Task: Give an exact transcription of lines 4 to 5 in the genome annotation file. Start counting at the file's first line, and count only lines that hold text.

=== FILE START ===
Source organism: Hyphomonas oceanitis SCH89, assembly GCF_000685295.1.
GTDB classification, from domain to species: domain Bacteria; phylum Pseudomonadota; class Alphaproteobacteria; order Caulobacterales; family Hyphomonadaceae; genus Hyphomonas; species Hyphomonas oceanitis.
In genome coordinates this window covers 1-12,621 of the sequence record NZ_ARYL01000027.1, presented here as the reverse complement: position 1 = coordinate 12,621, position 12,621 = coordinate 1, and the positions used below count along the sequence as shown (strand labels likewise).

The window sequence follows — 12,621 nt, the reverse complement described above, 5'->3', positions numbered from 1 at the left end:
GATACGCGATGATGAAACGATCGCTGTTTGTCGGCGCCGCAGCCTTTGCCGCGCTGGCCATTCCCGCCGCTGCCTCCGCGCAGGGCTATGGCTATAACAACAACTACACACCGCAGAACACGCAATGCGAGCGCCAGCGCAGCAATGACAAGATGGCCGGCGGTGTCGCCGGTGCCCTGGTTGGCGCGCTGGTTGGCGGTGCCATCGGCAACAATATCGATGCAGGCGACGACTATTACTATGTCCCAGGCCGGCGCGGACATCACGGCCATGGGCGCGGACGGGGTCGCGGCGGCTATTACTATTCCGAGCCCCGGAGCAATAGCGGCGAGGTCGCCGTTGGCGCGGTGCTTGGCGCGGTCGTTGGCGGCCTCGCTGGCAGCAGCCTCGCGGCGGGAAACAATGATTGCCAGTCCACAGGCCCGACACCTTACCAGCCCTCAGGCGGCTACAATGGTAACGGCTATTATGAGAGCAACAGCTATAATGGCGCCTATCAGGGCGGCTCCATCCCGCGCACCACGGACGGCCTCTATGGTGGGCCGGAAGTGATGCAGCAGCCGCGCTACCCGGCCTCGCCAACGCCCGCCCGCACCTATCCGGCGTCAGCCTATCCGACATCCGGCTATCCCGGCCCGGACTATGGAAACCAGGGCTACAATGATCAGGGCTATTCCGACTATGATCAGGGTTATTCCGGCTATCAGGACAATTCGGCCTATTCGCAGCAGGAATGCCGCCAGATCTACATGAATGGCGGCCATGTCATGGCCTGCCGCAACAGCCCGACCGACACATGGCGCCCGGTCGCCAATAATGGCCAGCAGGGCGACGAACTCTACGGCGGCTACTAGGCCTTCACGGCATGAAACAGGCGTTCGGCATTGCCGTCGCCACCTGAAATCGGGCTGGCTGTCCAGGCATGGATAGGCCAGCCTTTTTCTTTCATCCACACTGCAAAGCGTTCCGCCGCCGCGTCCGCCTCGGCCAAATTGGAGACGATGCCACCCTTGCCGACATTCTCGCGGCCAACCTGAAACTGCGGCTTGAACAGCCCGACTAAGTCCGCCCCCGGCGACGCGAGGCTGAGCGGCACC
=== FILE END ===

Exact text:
The window sequence follows — 12,621 nt, the reverse complement described above, 5'->3', positions numbered from 1 at the left end:
GATACGCGATGATGAAACGATCGCTGTTTGTCGGCGCCGCAGCCTTTGCCGCGCTGGCCATTCCCGCCGCTGCCTCCGCGCAGGGCTATGGCTATAACAACAACTACACACCGCAGAACACGCAATGCGAGCGCCAGCGCAGCAATGACAAGATGGCCGGCGGTGTCGCCGGTGCCCTGGTTGGCGCGCTGGTTGGCGGTGCCATCGGCAACAATATCGATGCAGGCGACGACTATTACTATGTCCCAGGCCGGCGCGGACATCACGGCCATGGGCGCGGACGGGGTCGCGGCGGCTATTACTATTCCGAGCCCCGGAGCAATAGCGGCGAGGTCGCCGTTGGCGCGGTGCTTGGCGCGGTCGTTGGCGGCCTCGCTGGCAGCAGCCTCGCGGCGGGAAACAATGATTGCCAGTCCACAGGCCCGACACCTTACCAGCCCTCAGGCGGCTACAATGGTAACGGCTATTATGAGAGCAACAGCTATAATGGCGCCTATCAGGGCGGCTCCATCCCGCGCACCACGGACGGCCTCTATGGTGGGCCGGAAGTGATGCAGCAGCCGCGCTACCCGGCCTCGCCAACGCCCGCCCGCACCTATCCGGCGTCAGCCTATCCGACATCCGGCTATCCCGGCCCGGACTATGGAAACCAGGGCTACAATGATCAGGGCTATTCCGACTATGATCAGGGTTATTCCGGCTATCAGGACAATTCGGCCTATTCGCAGCAGGAATGCCGCCAGATCTACATGAATGGCGGCCATGTCATGGCCTGCCGCAACAGCCCGACCGACACATGGCGCCCGGTCGCCAATAATGGCCAGCAGGGCGACGAACTCTACGGCGGCTACTAGGCCTTCACGGCATGAAACAGGCGTTCGGCATTGCCGTCGCCACCTGAAATCGGGCTGGCTGTCCAGGCATGGATAGGCCAGCCTTTTTCTTTCATCCACACTGCAAAGCGTTCCGCCGCCGCGTCCGCCTCGGCCAAATTGGAGACGATGCCACCCTTGCCGACATTCTCGCGGCCAACCTGAAACTGCGGCTTGAACAGCCCGACTAAGTCCGCCCCCGGCGACGCGAGGCTGAGCGGCACC